Dr. Victoria M. DeFrancesco Soto

Dr. Victoria M. DeFrancesco Soto


Victoria is Assistant Dean at the LBJ School of Public Affairs and a contributor to MSNBC and Telemundo. Her areas of expertise in the domestic policy landscape include immigration, Latinos, women and childcare, and economic equity. more→


Victoria brings an interdisciplinary lens to understanding policy development and its intersection with institutional and political contexts. Underlying her academic work is the applicability of rigorous research to on-the-ground policy realities.

Dr. Victoria M. DeFrancesco Soto
Dr. Victoria M. DeFrancesco Soto

Recent Media

This post originally appeared on NBCLatino.

Pie is part of our political speak–“as American as apple pie” or getting “a piece of the pie.”  But talk of pie is particularly useful when it comes to immigration.  Simply put, reform boils down to how you cut up the current immigration pie or if you make a bigger one.

In the last fifty years, the immigration pie has expanded.  In other words, we haven’t had to cut some folks a smaller slice in order to give others a bigger one.  At the main immigration policy junctures of 1965, 1986 and 1990, the United States has refrained from skimping on slices.  Family reunification visas and worker visas have not come at the expense of the other.  However, we are on the verge of a paradigm shift where the pie may have gotten as big as it’s going to get and the family slice may get cut into.

First, a little background on family reunification visas.  Family considerations in immigration policy have been around since immigration was first regulated in the late 1800s.  But it wasn’t until 1965 with the Hart-Cellar Act that family reunification became the centerpiece of America’s immigration policy.

The Hart Cellar Act established two classes of family visas.  The first family visa category is for the unmarried minor children or the parents of U.S. citizens.  This visa category has no cap.  The second family visa category includes adult children, brothers and sisters, and the spouses or unmarried children of green card holders.  Each of these specific family preferences has a cap attached to it.

The current round of immigration talks has revolved around the other main visa type, worker visas.  There has been a great deal of discussion of visas for individuals in the science, technology, engineering, and mathematical (STEM) fields. There has been similar attention to the need for immigrant workers at the opposite end of the skill spectrum.  Beyond agricultural workers, the U.S. finds itself in need of a wide array of low-skilled employees.  For example, with the aging of the Baby Boomers the home health care industry is growing beyond the current supply of workers.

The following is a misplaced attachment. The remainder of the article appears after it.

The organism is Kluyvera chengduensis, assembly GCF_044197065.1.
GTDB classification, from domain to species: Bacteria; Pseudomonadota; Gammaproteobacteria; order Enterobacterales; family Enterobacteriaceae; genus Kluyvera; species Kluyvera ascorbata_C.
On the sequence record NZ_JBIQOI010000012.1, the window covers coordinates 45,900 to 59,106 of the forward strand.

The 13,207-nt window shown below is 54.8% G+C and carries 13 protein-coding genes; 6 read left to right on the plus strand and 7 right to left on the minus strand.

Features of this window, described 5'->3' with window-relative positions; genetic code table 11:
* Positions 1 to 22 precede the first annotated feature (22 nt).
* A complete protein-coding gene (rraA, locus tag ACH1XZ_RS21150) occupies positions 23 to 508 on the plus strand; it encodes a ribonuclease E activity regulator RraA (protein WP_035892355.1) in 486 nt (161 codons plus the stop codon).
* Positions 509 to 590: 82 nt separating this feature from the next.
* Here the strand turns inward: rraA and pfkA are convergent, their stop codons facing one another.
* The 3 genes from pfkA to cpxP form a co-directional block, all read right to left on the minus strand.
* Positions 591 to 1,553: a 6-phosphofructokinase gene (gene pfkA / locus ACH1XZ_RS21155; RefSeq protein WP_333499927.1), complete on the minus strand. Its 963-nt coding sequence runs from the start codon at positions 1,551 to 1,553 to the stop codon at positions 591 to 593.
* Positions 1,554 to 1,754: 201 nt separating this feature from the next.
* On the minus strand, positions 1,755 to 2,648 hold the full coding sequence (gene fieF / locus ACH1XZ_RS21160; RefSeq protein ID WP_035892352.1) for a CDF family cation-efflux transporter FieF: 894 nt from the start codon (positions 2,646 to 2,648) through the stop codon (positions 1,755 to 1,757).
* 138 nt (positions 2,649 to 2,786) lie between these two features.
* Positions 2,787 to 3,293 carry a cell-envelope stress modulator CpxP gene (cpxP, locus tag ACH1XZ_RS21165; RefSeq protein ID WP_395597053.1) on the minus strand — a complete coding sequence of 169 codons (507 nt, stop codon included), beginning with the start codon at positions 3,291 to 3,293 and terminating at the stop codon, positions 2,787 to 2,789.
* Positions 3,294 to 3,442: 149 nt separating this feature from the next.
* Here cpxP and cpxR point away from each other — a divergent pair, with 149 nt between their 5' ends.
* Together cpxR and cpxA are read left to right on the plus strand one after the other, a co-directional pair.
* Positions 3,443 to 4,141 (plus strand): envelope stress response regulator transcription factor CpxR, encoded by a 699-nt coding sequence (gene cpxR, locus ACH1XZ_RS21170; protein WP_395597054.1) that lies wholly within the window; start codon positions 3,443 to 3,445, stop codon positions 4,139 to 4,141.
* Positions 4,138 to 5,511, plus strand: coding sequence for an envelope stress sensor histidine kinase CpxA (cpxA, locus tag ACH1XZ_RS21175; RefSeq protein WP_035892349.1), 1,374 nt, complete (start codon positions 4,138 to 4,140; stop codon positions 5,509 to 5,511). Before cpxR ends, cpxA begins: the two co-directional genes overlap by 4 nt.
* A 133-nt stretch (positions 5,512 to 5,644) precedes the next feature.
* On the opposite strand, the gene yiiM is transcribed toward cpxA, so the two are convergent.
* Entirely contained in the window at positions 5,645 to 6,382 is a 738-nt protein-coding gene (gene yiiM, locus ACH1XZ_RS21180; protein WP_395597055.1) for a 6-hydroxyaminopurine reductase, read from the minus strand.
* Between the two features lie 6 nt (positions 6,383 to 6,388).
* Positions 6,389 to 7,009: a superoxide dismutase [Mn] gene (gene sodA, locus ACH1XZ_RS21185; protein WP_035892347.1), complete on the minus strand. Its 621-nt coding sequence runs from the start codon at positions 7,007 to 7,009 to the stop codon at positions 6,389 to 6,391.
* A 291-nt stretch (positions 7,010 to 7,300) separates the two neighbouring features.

Both parties agree on the need for these new worker visas.  Republican and Democratic Senators have already agreed to create a new visa class, the W Visa, for low-skilled workers.  Senators from both parties have also signaled that they plan to expand the cap of the H1-B Visas for people from high-tech fields.

The Democratic and Republican Parties agree on the end—more visas for workers.  However, they differ on how to get there.  Today, the majority of immigrant visas go to family members of immigrants through the family reunification preference.  Republican lawmakers instead want to see the bulk of visas go to workers.  They want to increase the W or H1-B visas by decreasing the family visas.  In turn, Democratic lawmakers want to leave the family reunification visas in place but at the same time increase the number of work-based visas.

In very non-technical terms, Republicans lean toward re-slicing the current pie, while Democrats want to bake a new, bigger pie.

What Republican lawmakers like Senator Lindsey Graham, for example, have proposed is doing away with the visas for non-immediate family members.  The rationale is that the slice of those visas would go toward worker visas and the gross number of visas would remain relatively similar to current levels.

In contrast, the argument for broader family visas is that viewing the immediate family as only minor children and parents is a very Anglo view of the family and not sensitive to other cultures.  Moreover, family visa advocates ask why worker visas and family visas are mutually exclusive.

Debate over the broader family visas is not a new one.  Since it was put in place, family reunification has faced challenges.  But it seems that in the current reform package family reunification visas may have met their match.

The most pressing issue in the current immigration reform is normalizing the status of the 11 million undocumented persons in this country.  If Republicans can agree to placing these individuals on a path to citizenship, then perhaps their request of limiting family reunification visas may prove to be the lynchpin for agreement.  Doing away with the second class of family visas may be the lesser of two evils for immigration advocates.

Democratic lawmakers have vowed to keep the current family reunification system.  Democrats may succeed in again making the immigration pie bigger.  But they may not, in the midst of so many moving parts within a comprehensive piece of legislation and such an acrimonious political context.  If this is the case, this will mark a momentous break from immigration policy over the past half a century and reshape yet again the contours of our immigrant nation.